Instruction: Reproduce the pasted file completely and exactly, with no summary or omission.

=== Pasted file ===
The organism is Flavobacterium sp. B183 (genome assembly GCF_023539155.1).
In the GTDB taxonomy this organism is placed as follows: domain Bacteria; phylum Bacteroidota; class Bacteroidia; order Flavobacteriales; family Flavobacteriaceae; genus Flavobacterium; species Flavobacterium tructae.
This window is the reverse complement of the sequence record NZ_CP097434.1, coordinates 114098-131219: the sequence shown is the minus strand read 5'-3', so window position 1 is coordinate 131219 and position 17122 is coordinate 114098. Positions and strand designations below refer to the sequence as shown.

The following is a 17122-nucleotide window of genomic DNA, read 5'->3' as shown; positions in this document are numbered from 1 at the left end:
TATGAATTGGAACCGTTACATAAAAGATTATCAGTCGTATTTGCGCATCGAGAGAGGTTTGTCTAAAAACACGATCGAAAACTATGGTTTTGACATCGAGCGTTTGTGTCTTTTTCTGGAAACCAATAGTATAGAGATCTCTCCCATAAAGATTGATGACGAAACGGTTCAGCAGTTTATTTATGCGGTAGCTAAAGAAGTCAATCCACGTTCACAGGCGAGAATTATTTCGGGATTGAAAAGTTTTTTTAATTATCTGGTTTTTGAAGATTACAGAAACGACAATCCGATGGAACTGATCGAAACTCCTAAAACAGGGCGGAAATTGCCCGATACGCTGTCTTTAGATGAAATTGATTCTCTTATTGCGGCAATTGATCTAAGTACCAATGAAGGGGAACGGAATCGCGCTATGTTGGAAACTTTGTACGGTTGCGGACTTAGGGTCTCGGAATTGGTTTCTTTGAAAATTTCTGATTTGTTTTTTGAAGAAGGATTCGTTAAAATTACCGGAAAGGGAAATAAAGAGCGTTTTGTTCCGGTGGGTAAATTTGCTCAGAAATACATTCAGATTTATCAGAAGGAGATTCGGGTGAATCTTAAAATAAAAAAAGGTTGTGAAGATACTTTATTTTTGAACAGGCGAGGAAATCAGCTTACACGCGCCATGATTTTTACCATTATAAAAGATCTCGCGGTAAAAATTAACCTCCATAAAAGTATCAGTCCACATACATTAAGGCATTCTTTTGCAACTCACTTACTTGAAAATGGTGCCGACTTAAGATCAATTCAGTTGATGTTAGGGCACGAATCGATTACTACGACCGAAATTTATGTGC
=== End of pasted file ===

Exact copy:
The organism is Flavobacterium sp. B183 (genome assembly GCF_023539155.1).
In the GTDB taxonomy this organism is placed as follows: domain Bacteria; phylum Bacteroidota; class Bacteroidia; order Flavobacteriales; family Flavobacteriaceae; genus Flavobacterium; species Flavobacterium tructae.
This window is the reverse complement of the sequence record NZ_CP097434.1, coordinates 114098-131219: the sequence shown is the minus strand read 5'-3', so window position 1 is coordinate 131219 and position 17122 is coordinate 114098. Positions and strand designations below refer to the sequence as shown.

The following is a 17122-nucleotide window of genomic DNA, read 5'->3' as shown; positions in this document are numbered from 1 at the left end:
TATGAATTGGAACCGTTACATAAAAGATTATCAGTCGTATTTGCGCATCGAGAGAGGTTTGTCTAAAAACACGATCGAAAACTATGGTTTTGACATCGAGCGTTTGTGTCTTTTTCTGGAAACCAATAGTATAGAGATCTCTCCCATAAAGATTGATGACGAAACGGTTCAGCAGTTTATTTATGCGGTAGCTAAAGAAGTCAATCCACGTTCACAGGCGAGAATTATTTCGGGATTGAAAAGTTTTTTTAATTATCTGGTTTTTGAAGATTACAGAAACGACAATCCGATGGAACTGATCGAAACTCCTAAAACAGGGCGGAAATTGCCCGATACGCTGTCTTTAGATGAAATTGATTCTCTTATTGCGGCAATTGATCTAAGTACCAATGAAGGGGAACGGAATCGCGCTATGTTGGAAACTTTGTACGGTTGCGGACTTAGGGTCTCGGAATTGGTTTCTTTGAAAATTTCTGATTTGTTTTTTGAAGAAGGATTCGTTAAAATTACCGGAAAGGGAAATAAAGAGCGTTTTGTTCCGGTGGGTAAATTTGCTCAGAAATACATTCAGATTTATCAGAAGGAGATTCGGGTGAATCTTAAAATAAAAAAAGGTTGTGAAGATACTTTATTTTTGAACAGGCGAGGAAATCAGCTTACACGCGCCATGATTTTTACCATTATAAAAGATCTCGCGGTAAAAATTAACCTCCATAAAAGTATCAGTCCACATACATTAAGGCATTCTTTTGCAACTCACTTACTTGAAAATGGTGCCGACTTAAGATCAATTCAGTTGATGTTAGGGCACGAATCGATTACTACGACCGAAATTTATGTGC